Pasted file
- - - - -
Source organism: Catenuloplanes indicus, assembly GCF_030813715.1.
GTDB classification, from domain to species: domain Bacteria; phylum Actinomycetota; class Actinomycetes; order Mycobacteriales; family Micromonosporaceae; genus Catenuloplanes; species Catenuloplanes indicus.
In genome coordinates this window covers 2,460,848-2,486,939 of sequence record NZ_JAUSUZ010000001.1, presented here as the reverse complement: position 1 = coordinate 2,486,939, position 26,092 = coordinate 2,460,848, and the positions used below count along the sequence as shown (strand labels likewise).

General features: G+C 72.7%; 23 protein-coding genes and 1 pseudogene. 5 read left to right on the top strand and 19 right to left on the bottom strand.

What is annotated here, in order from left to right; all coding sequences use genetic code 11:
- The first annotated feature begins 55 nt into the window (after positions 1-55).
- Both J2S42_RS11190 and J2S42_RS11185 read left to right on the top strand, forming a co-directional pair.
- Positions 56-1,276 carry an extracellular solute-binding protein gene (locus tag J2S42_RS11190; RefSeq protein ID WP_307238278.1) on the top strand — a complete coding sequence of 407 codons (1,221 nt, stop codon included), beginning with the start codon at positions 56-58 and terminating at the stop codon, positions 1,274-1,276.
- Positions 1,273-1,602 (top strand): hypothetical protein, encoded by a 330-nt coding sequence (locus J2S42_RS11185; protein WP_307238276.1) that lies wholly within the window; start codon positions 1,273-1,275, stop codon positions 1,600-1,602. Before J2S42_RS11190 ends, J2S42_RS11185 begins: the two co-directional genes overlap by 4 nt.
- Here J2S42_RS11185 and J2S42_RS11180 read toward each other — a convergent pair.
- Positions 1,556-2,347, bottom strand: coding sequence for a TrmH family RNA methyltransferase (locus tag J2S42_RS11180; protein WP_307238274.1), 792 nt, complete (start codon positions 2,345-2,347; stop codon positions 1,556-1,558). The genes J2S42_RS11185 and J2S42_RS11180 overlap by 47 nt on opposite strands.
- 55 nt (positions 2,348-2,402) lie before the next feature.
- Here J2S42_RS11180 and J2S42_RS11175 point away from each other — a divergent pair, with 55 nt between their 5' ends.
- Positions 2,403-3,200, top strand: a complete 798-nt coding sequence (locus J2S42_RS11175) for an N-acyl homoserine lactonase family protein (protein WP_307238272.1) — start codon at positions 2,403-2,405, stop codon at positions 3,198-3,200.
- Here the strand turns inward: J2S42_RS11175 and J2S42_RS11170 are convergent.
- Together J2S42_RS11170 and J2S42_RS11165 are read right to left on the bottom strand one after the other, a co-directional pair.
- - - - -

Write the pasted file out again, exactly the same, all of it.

Source organism: Catenuloplanes indicus, assembly GCF_030813715.1.
GTDB classification, from domain to species: domain Bacteria; phylum Actinomycetota; class Actinomycetes; order Mycobacteriales; family Micromonosporaceae; genus Catenuloplanes; species Catenuloplanes indicus.
In genome coordinates this window covers 2,460,848-2,486,939 of sequence record NZ_JAUSUZ010000001.1, presented here as the reverse complement: position 1 = coordinate 2,486,939, position 26,092 = coordinate 2,460,848, and the positions used below count along the sequence as shown (strand labels likewise).

General features: G+C 72.7%; 23 protein-coding genes and 1 pseudogene. 5 read left to right on the top strand and 19 right to left on the bottom strand.

What is annotated here, in order from left to right; all coding sequences use genetic code 11:
- The first annotated feature begins 55 nt into the window (after positions 1-55).
- Both J2S42_RS11190 and J2S42_RS11185 read left to right on the top strand, forming a co-directional pair.
- Positions 56-1,276 carry an extracellular solute-binding protein gene (locus tag J2S42_RS11190; RefSeq protein ID WP_307238278.1) on the top strand — a complete coding sequence of 407 codons (1,221 nt, stop codon included), beginning with the start codon at positions 56-58 and terminating at the stop codon, positions 1,274-1,276.
- Positions 1,273-1,602 (top strand): hypothetical protein, encoded by a 330-nt coding sequence (locus J2S42_RS11185; protein WP_307238276.1) that lies wholly within the window; start codon positions 1,273-1,275, stop codon positions 1,600-1,602. Before J2S42_RS11190 ends, J2S42_RS11185 begins: the two co-directional genes overlap by 4 nt.
- Here J2S42_RS11185 and J2S42_RS11180 read toward each other — a convergent pair.
- Positions 1,556-2,347, bottom strand: coding sequence for a TrmH family RNA methyltransferase (locus tag J2S42_RS11180; protein WP_307238274.1), 792 nt, complete (start codon positions 2,345-2,347; stop codon positions 1,556-1,558). The genes J2S42_RS11185 and J2S42_RS11180 overlap by 47 nt on opposite strands.
- 55 nt (positions 2,348-2,402) lie before the next feature.
- Here J2S42_RS11180 and J2S42_RS11175 point away from each other — a divergent pair, with 55 nt between their 5' ends.
- Positions 2,403-3,200, top strand: a complete 798-nt coding sequence (locus J2S42_RS11175) for an N-acyl homoserine lactonase family protein (protein WP_307238272.1) — start codon at positions 2,403-2,405, stop codon at positions 3,198-3,200.
- Here the strand turns inward: J2S42_RS11175 and J2S42_RS11170 are convergent.
- Together J2S42_RS11170 and J2S42_RS11165 are read right to left on the bottom strand one after the other, a co-directional pair.